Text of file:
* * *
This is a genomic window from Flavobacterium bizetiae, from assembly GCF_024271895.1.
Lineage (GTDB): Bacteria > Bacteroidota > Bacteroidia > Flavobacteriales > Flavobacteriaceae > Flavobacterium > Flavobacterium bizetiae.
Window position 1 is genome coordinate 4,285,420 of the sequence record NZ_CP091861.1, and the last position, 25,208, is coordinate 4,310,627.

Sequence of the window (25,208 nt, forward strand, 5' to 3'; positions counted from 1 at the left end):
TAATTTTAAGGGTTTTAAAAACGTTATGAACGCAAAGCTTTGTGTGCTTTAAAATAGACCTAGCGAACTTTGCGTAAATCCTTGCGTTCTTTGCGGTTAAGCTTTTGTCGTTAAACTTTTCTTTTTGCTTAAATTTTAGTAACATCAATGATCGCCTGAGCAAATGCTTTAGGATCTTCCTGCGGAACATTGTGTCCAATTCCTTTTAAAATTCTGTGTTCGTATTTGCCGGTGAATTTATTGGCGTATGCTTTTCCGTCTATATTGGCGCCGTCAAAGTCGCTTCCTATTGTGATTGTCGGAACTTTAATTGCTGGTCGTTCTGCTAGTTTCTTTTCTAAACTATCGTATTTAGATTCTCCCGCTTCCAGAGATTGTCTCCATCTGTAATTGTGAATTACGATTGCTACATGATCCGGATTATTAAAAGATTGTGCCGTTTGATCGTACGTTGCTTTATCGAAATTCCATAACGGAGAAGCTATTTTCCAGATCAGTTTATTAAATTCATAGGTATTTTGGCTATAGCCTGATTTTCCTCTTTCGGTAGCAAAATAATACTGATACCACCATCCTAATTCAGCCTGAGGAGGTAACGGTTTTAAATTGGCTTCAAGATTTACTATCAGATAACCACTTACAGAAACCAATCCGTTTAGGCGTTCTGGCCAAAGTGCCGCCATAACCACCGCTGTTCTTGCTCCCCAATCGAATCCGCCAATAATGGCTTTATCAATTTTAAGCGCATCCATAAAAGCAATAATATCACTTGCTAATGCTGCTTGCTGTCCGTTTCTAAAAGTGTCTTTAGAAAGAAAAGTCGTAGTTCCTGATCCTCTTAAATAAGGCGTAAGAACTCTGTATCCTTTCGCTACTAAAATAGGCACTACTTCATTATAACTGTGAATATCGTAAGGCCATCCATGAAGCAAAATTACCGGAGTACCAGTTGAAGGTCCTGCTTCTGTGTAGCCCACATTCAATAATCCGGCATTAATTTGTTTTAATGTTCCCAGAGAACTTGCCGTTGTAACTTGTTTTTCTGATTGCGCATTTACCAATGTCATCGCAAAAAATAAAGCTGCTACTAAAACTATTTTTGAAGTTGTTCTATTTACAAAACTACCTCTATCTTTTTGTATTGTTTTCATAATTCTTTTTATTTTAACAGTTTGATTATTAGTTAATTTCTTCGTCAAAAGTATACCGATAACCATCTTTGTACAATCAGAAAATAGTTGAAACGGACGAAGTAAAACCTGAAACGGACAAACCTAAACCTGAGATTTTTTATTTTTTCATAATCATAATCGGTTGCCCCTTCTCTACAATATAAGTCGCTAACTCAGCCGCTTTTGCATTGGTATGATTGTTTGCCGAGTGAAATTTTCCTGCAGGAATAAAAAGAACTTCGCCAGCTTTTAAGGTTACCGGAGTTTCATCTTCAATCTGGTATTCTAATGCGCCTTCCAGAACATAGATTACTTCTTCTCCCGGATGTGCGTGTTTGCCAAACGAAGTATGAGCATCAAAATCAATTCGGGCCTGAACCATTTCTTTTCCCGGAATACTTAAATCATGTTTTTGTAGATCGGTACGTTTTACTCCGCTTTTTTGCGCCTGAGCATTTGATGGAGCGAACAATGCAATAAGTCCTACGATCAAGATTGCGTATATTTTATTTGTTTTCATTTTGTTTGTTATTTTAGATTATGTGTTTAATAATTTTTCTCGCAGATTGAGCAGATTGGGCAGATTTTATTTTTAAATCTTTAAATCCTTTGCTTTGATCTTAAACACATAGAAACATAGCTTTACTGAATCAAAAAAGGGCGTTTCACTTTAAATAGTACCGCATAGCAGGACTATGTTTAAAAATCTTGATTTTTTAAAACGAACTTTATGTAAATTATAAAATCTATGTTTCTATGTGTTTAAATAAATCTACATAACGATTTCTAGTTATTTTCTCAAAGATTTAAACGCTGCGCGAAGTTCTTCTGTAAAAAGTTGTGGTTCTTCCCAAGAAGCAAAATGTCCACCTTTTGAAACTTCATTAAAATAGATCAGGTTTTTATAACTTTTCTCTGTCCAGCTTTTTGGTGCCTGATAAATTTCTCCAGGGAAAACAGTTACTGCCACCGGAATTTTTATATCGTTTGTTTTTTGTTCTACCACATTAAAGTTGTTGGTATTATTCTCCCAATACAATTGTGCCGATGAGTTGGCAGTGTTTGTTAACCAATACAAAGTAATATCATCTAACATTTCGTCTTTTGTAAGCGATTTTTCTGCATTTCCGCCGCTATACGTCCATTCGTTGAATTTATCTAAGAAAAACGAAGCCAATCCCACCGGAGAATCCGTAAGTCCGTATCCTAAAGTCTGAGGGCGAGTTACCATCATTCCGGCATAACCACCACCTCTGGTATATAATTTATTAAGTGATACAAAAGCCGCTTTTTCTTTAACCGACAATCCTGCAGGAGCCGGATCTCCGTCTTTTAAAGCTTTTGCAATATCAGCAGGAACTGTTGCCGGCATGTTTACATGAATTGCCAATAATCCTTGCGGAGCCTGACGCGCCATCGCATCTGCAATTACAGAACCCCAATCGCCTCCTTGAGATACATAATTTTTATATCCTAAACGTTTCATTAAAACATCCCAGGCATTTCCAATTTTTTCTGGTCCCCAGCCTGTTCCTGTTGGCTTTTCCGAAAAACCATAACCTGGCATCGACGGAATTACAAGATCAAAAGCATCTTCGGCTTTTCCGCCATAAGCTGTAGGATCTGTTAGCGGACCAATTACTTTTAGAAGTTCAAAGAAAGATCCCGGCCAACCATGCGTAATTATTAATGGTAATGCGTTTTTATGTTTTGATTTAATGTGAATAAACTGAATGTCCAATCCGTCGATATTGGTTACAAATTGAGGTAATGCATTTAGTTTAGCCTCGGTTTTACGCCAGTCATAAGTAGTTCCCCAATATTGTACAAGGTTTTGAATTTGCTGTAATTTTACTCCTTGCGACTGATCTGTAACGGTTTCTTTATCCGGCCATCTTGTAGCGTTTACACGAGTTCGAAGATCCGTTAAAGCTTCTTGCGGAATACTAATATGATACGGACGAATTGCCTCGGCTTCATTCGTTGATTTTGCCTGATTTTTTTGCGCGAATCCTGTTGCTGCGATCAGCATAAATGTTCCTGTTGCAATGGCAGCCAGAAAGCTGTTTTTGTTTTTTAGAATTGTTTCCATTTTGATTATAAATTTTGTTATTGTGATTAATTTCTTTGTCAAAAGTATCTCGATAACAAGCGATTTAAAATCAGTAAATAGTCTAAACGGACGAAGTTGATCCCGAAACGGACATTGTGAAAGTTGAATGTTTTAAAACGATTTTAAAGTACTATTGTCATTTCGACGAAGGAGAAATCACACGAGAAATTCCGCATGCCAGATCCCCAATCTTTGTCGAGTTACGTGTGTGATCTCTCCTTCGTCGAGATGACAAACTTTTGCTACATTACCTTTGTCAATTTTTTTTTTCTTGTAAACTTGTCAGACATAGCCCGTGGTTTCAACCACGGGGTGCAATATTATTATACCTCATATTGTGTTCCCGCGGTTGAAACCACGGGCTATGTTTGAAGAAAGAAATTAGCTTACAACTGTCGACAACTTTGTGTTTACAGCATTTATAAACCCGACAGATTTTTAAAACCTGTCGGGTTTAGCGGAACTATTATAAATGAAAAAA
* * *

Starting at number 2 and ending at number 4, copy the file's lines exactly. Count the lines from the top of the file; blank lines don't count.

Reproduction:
Lineage (GTDB): Bacteria > Bacteroidota > Bacteroidia > Flavobacteriales > Flavobacteriaceae > Flavobacterium > Flavobacterium bizetiae.
Window position 1 is genome coordinate 4,285,420 of the sequence record NZ_CP091861.1, and the last position, 25,208, is coordinate 4,310,627.

Sequence of the window (25,208 nt, forward strand, 5' to 3'; positions counted from 1 at the left end):